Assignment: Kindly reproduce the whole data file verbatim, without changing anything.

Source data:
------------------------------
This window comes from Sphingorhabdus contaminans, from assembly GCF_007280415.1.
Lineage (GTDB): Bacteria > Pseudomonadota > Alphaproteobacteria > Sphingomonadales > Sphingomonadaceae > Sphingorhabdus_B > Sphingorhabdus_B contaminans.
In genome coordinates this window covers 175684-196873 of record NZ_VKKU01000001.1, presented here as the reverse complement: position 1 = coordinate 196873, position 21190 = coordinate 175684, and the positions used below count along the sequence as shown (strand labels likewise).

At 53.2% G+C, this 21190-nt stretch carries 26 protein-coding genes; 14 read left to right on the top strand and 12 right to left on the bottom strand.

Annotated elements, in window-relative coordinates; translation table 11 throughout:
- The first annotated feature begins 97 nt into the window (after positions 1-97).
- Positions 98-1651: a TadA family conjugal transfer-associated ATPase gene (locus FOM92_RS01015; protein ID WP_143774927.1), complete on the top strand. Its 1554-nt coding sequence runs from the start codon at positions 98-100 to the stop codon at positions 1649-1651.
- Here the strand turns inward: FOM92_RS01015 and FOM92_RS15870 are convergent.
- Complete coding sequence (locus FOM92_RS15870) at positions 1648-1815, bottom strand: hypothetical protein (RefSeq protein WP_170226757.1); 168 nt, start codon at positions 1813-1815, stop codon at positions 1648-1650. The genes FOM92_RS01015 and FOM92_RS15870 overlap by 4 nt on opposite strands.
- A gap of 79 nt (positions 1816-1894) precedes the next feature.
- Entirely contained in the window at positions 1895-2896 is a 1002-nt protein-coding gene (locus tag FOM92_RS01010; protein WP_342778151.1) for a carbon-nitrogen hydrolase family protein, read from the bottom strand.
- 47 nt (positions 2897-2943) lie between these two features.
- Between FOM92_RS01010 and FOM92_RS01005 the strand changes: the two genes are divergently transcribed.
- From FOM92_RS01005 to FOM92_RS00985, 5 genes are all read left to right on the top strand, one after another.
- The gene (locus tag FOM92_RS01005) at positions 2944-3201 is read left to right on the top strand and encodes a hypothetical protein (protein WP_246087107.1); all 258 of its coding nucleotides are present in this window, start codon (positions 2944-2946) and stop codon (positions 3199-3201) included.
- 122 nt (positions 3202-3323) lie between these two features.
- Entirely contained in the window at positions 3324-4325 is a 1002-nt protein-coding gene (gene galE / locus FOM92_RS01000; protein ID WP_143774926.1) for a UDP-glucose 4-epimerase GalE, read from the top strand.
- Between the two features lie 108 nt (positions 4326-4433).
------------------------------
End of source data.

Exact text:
This window comes from Sphingorhabdus contaminans, from assembly GCF_007280415.1.
Lineage (GTDB): Bacteria > Pseudomonadota > Alphaproteobacteria > Sphingomonadales > Sphingomonadaceae > Sphingorhabdus_B > Sphingorhabdus_B contaminans.
In genome coordinates this window covers 175684-196873 of record NZ_VKKU01000001.1, presented here as the reverse complement: position 1 = coordinate 196873, position 21190 = coordinate 175684, and the positions used below count along the sequence as shown (strand labels likewise).

At 53.2% G+C, this 21190-nt stretch carries 26 protein-coding genes; 14 read left to right on the top strand and 12 right to left on the bottom strand.

Annotated elements, in window-relative coordinates; translation table 11 throughout:
- The first annotated feature begins 97 nt into the window (after positions 1-97).
- Positions 98-1651: a TadA family conjugal transfer-associated ATPase gene (locus FOM92_RS01015; protein ID WP_143774927.1), complete on the top strand. Its 1554-nt coding sequence runs from the start codon at positions 98-100 to the stop codon at positions 1649-1651.
- Here the strand turns inward: FOM92_RS01015 and FOM92_RS15870 are convergent.
- Complete coding sequence (locus FOM92_RS15870) at positions 1648-1815, bottom strand: hypothetical protein (RefSeq protein WP_170226757.1); 168 nt, start codon at positions 1813-1815, stop codon at positions 1648-1650. The genes FOM92_RS01015 and FOM92_RS15870 overlap by 4 nt on opposite strands.
- A gap of 79 nt (positions 1816-1894) precedes the next feature.
- Entirely contained in the window at positions 1895-2896 is a 1002-nt protein-coding gene (locus tag FOM92_RS01010; protein WP_342778151.1) for a carbon-nitrogen hydrolase family protein, read from the bottom strand.
- 47 nt (positions 2897-2943) lie between these two features.
- Between FOM92_RS01010 and FOM92_RS01005 the strand changes: the two genes are divergently transcribed.
- From FOM92_RS01005 to FOM92_RS00985, 5 genes are all read left to right on the top strand, one after another.
- The gene (locus tag FOM92_RS01005) at positions 2944-3201 is read left to right on the top strand and encodes a hypothetical protein (protein WP_246087107.1); all 258 of its coding nucleotides are present in this window, start codon (positions 2944-2946) and stop codon (positions 3199-3201) included.
- 122 nt (positions 3202-3323) lie between these two features.
- Entirely contained in the window at positions 3324-4325 is a 1002-nt protein-coding gene (gene galE / locus FOM92_RS01000; protein ID WP_143774926.1) for a UDP-glucose 4-epimerase GalE, read from the top strand.
- Between the two features lie 108 nt (positions 4326-4433).